August 29, 2013, 10:49 PM — The U.S. government has decided to release data annually on its secret spy orders and the number of people affected by them, the country's intelligence chief said Thursday.
The government will release the total number of orders issued during the prior 12-month period, and the number of targets affected by the orders, Director of National Intelligence James R. Clapper said in a statement on "IC on the record," the DNI's page on Tumblr.
The disclosures will be broken down under certain categories such as data requests under the business records provision of the Foreign Intelligence Surveillance Act (FISA) and National Security Letters issued by the government, he added.
The move follows demands by lawmakers, rights groups and Internet companies that the government should release more information on the secret collection of data from telephone and Internet companies by the National Security Agency.
Former NSA contractor Edward Snowden revealed through newspapers certain documents that suggested that the government had real-time access to content on servers of some Internet companies, under a surveillance program called Prism. The companies have denied their participation in the NSA program. The Guardian newspaper in the U.K. also published in June a copy of an order to Verizon by the Foreign Intelligence Surveillance Court in Washington, D.C., which required Verizon to provide call records or "telephony metadata" of its customers to the NSA on an ongoing daily basis.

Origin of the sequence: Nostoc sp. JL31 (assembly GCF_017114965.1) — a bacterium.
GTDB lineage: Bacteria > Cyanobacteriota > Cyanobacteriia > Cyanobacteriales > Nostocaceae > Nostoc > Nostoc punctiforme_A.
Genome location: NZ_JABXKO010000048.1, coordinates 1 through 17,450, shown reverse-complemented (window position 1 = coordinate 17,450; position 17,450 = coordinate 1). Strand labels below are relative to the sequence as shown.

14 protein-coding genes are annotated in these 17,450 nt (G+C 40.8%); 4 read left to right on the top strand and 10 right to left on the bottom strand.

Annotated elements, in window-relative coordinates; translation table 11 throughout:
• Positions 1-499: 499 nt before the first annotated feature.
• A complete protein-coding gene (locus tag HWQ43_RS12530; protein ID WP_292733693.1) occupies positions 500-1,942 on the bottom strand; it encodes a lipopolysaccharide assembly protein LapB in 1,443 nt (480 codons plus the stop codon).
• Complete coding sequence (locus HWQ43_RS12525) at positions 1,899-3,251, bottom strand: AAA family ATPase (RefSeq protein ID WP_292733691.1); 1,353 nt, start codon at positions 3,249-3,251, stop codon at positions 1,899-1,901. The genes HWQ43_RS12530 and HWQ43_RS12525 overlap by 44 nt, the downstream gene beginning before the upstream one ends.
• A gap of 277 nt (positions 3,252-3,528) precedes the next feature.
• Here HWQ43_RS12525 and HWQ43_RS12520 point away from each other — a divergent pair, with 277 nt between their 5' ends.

Most of these data requests have been in the form of "gag orders," which prohibit the recipients of data request orders from discussing them in public. Microsoft and Google have asked FISC to allow them to disclose aggregate numbers on FISA and related data requests by the government, but the U.S. Department of Justice has postponed replying to the pleas six times so far.
Internet companies like Facebook, Yahoo, Apple and Microsoft have so far released aggregate figures for data requests from the government, but didn't say how many were related to national security. The companies said they could not break out requests under FISA, because those figures were classified.(
"Our ability to discuss these activities is limited by our need to protect intelligence sources and methods," Clapper said in the statement.
He described FISA and national security letters as an "important part of our effort to keep the nation and its citizens safe." Disclosing more detailed information about how they are used and to whom they are directed can help enemies avoid detection, he added.